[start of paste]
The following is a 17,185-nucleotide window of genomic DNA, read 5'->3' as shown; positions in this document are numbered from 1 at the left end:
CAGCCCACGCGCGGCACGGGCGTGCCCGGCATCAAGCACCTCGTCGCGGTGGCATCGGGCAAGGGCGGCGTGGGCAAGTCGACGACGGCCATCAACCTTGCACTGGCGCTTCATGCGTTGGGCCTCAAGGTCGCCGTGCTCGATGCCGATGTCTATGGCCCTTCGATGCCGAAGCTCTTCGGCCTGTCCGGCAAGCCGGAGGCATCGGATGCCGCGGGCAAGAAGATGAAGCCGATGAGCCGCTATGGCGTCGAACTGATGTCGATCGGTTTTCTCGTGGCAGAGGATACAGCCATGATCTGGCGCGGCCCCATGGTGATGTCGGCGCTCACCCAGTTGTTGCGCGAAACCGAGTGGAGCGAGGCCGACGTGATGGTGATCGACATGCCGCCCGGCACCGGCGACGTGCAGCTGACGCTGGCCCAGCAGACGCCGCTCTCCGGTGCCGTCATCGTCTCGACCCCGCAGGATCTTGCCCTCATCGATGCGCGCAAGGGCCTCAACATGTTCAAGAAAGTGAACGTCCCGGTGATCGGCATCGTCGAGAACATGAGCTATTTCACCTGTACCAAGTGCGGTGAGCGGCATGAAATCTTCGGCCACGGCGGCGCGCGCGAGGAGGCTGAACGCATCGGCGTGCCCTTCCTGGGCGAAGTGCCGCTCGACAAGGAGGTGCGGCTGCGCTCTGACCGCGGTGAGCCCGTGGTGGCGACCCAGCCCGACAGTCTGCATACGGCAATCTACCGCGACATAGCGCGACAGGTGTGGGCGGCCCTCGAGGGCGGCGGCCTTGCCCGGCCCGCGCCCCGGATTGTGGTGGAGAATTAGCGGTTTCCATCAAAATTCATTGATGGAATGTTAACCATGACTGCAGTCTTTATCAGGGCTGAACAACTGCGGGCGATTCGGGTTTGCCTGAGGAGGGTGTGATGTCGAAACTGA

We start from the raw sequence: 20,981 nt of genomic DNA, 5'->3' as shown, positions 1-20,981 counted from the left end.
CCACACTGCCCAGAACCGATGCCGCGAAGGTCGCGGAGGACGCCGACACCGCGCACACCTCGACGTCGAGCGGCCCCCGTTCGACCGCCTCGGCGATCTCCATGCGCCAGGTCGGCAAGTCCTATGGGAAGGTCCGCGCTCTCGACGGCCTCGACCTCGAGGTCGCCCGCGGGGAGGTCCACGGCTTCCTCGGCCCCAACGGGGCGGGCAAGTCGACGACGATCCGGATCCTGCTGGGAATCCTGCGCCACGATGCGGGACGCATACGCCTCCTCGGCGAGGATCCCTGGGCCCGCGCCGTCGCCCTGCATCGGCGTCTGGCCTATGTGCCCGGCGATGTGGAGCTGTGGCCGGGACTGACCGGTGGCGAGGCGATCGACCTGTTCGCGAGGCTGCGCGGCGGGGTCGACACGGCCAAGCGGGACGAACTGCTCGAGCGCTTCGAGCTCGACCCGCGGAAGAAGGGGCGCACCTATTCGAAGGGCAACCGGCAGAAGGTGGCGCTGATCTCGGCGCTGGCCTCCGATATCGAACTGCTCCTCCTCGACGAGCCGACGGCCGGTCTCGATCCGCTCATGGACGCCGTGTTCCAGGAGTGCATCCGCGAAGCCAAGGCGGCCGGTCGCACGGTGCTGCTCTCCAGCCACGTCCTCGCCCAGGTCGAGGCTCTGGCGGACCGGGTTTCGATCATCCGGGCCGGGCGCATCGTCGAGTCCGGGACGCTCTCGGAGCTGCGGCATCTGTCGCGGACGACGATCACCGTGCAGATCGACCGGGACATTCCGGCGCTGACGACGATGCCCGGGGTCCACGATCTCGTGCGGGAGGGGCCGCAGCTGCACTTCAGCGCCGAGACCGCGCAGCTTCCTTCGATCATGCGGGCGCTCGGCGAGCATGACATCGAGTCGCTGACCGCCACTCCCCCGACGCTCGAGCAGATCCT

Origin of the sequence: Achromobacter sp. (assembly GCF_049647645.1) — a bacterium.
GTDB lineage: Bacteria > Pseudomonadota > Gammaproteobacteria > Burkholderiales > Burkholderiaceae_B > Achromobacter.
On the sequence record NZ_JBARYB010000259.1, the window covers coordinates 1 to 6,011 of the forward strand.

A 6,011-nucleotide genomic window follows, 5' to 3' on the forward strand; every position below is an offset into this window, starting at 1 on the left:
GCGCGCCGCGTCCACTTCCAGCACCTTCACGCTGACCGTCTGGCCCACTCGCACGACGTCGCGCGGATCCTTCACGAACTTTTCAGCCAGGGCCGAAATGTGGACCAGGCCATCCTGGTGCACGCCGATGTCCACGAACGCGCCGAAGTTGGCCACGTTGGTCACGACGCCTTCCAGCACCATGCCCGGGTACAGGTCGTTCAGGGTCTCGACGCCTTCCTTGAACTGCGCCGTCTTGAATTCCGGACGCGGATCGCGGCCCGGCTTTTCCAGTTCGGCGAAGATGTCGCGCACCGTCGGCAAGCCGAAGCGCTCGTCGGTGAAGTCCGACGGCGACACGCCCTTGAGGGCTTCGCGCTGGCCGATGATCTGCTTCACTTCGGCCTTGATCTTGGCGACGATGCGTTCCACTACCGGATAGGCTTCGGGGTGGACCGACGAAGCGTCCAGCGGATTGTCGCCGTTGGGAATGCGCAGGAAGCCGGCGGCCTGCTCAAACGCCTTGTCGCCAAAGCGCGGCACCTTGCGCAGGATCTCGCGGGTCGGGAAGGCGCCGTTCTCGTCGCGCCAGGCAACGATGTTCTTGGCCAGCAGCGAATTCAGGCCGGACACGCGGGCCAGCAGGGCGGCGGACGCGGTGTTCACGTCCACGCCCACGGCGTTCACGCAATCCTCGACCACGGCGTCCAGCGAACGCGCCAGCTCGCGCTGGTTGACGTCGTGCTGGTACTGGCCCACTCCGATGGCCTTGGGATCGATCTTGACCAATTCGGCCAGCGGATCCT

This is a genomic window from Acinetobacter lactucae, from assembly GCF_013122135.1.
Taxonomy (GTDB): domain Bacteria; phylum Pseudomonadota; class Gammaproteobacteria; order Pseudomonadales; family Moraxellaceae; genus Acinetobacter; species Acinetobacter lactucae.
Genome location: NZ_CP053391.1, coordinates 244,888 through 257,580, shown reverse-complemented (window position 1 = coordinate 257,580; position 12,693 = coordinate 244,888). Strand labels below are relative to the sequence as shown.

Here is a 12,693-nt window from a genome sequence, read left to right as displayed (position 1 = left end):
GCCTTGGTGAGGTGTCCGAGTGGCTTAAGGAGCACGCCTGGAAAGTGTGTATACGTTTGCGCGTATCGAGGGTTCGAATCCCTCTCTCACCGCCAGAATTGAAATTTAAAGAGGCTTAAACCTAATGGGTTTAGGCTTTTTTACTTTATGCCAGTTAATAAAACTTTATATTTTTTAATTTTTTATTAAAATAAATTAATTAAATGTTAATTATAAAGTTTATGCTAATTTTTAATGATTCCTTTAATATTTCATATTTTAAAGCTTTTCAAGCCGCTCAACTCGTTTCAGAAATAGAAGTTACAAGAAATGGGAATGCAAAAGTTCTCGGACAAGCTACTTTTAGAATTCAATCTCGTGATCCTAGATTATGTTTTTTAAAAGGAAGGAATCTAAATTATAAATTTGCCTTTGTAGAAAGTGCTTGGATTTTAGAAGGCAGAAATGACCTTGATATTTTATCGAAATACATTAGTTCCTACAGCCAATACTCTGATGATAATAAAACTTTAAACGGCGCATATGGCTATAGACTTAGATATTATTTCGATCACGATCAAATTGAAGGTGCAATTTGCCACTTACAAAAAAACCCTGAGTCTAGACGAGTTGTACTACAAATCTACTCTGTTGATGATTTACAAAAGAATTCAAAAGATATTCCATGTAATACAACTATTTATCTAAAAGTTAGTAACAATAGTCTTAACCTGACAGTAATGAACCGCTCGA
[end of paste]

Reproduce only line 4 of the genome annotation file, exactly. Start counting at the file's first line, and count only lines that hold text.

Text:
CCACACTGCCCAGAACCGATGCCGCGAAGGTCGCGGAGGACGCCGACACCGCGCACACCTCGACGTCGAGCGGCCCCCGTTCGACCGCCTCGGCGATCTCCATGCGCCAGGTCGGCAAGTCCTATGGGAAGGTCCGCGCTCTCGACGGCCTCGACCTCGAGGTCGCCCGCGGGGAGGTCCACGGCTTCCTCGGCCCCAACGGGGCGGGCAAGTCGACGACGATCCGGATCCTGCTGGGAATCCTGCGCCACGATGCGGGACGCATACGCCTCCTCGGCGAGGATCCCTGGGCCCGCGCCGTCGCCCTGCATCGGCGTCTGGCCTATGTGCCCGGCGATGTGGAGCTGTGGCCGGGACTGACCGGTGGCGAGGCGATCGACCTGTTCGCGAGGCTGCGCGGCGGGGTCGACACGGCCAAGCGGGACGAACTGCTCGAGCGCTTCGAGCTCGACCCGCGGAAGAAGGGGCGCACCTATTCGAAGGGCAACCGGCAGAAGGTGGCGCTGATCTCGGCGCTGGCCTCCGATATCGAACTGCTCCTCCTCGACGAGCCGACGGCCGGTCTCGATCCGCTCATGGACGCCGTGTTCCAGGAGTGCATCCGCGAAGCCAAGGCGGCCGGTCGCACGGTGCTGCTCTCCAGCCACGTCCTCGCCCAGGTCGAGGCTCTGGCGGACCGGGTTTCGATCATCCGGGCCGGGCGCATCGTCGAGTCCGGGACGCTCTCGGAGCTGCGGCATCTGTCGCGGACGACGATCACCGTGCAGATCGACCGGGACATTCCGGCGCTGACGACGATGCCCGGGGTCCACGATCTCGTGCGGGAGGGGCCGCAGCTGCACTTCAGCGCCGAGACCGCGCAGCTTCCTTCGATCATGCGGGCGCTCGGCGAGCATGACATCGAGTCGCTGACCGCCACTCCCCCGACGCTCGAGCAGATCCT